5 min read

How I Extend Our Cash Runway by Cutting Down Quality of Life

What is a cash runway, and how long can we keep going? As my online business is in financial trouble this is my personal finance plan to survive the storm.
How I Extend Our Cash Runway by Cutting Down Quality of Life

My web publishing business is making 70% less revenue.

My personal income is down 80%.

And that’s after I laid off my freelancers and cut down every non-essential service my business needed to operate.

I could blame the Google Helpful Content update for turning my life upside down. But honestly, I am the one to blame.

And now I have to get out of the mess I’ve created for myself. I have to find a get-out-of-jail card. And as I’m doing everything I can to find that card, my cash runway will make sure I’ll survive the storm.

What is a cash runway?

The cash runway is how much time a startup company has before depleting its cash. But I am not a startup.

I’m a real person and online business owner, who saw his income almost evaporate in a month.

For me, the cash runway is the implied amount of time I have before solving the problem. Before making my company profitable enough, to sustain my livelihood again.

At this time I don’t have to dip my toes into our life savings. But unless I reverse the situation and recover my business, my wife’s income and my cash reserves are all we have to survive.

And at some point, they won’t be enough, unless we take action.

How I calculate our cash runway

Thanks to me budgeting for 8 whole years without missing a single day, I am able to calculate our cash runway down to the cent. That’s because I know exactly where we are spending money. And I also know what we can cut back during this emergency. Let’s throw some numbers now, to be fully transparent.

We have a mortgage that sets us back $400 every month. My wife’s income takes care of that.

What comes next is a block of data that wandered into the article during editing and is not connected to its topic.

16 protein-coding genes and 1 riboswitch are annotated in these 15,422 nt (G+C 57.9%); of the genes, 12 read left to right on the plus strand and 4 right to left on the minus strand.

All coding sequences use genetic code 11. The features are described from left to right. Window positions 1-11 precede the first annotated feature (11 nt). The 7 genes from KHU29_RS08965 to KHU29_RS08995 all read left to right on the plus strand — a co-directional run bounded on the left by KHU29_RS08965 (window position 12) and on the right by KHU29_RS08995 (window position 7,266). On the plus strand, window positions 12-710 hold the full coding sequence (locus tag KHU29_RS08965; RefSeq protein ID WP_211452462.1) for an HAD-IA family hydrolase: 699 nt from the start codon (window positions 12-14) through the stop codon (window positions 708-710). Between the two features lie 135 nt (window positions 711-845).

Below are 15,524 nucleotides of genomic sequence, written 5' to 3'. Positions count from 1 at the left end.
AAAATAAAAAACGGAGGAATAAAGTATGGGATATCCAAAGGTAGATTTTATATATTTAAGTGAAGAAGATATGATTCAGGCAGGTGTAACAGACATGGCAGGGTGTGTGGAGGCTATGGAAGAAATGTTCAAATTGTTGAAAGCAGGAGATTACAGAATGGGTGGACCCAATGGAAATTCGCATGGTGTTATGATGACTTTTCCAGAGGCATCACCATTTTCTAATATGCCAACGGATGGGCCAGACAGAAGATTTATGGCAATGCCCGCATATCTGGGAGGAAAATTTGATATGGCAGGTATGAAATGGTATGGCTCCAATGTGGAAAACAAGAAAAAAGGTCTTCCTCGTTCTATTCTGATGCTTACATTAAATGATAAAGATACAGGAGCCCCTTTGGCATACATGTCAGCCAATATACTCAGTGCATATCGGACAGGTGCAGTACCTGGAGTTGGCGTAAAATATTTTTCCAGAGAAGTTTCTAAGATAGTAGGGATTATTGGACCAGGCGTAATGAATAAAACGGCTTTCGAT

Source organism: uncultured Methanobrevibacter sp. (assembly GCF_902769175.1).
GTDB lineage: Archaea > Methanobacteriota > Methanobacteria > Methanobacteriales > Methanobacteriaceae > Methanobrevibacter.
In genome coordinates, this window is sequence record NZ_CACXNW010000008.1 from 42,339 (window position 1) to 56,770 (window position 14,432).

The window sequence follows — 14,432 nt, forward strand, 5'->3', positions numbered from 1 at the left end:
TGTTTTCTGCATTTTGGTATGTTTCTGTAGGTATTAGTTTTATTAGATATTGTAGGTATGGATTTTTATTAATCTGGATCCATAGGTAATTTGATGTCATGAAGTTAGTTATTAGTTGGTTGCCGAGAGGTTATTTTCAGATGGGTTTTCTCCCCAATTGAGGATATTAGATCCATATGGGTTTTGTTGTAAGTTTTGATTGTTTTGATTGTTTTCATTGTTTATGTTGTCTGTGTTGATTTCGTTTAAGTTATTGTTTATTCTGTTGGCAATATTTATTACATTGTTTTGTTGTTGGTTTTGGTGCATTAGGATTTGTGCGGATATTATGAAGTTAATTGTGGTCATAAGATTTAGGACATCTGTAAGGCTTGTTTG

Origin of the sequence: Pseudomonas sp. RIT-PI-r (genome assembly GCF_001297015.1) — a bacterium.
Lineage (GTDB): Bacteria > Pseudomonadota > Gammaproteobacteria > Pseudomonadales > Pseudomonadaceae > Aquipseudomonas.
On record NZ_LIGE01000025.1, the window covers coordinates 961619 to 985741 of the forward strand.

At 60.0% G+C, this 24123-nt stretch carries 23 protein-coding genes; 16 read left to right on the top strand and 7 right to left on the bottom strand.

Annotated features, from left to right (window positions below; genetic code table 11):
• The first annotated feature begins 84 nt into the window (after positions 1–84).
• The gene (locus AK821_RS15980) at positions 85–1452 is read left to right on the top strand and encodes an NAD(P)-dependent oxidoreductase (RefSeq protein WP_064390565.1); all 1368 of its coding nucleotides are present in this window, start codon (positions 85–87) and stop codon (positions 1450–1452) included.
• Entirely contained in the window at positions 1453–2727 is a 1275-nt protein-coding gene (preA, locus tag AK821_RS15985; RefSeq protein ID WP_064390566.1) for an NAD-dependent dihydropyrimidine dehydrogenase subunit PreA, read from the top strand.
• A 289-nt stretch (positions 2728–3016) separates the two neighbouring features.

Next, we have the essentials for our home. Electricity, heating, water and phone bills cost us $300 more each month.

Private medical care is another necessity, especially for me as an American business owner. The medical bill draws $200 from our bank accounts on a monthly basis.

Finally, in 2023 we spent $600 on groceries, $300 on restaurants and $220 on various things each month. That’s a total of $1,120 for eating and living comfortably.

Last year, additional monthly expenses have been $90 for clothing, $25 for banking fees, $120 for car insurance and taxes, $150 for housekeeping, $100 for car repairs, $60 for home maintenance and appliances and $240 for fuel and travel costs.

And let’s not forget school expenses for our daughter that came down to $650 every month. This includes private school, English and rhythmic classes, along with extra fees for school perks.

As a result, our way of living was costing us about $3,500 every month.

If our income dried up entirely and we had $35,000 saved up, our cash runway would have been ten months. I come to that number by dividing our savings by our average monthly spending.

Thankfully, there are a few steps to take to extend the cash runway.

How I extend our cash runway

First and foremost, we are bringing down our monthly costs.

Currently we do not have to budget for clothing and home maintenance.

We are no longer eating out. It’s been over a month since we went to a restaurant. We cut down on everything we can.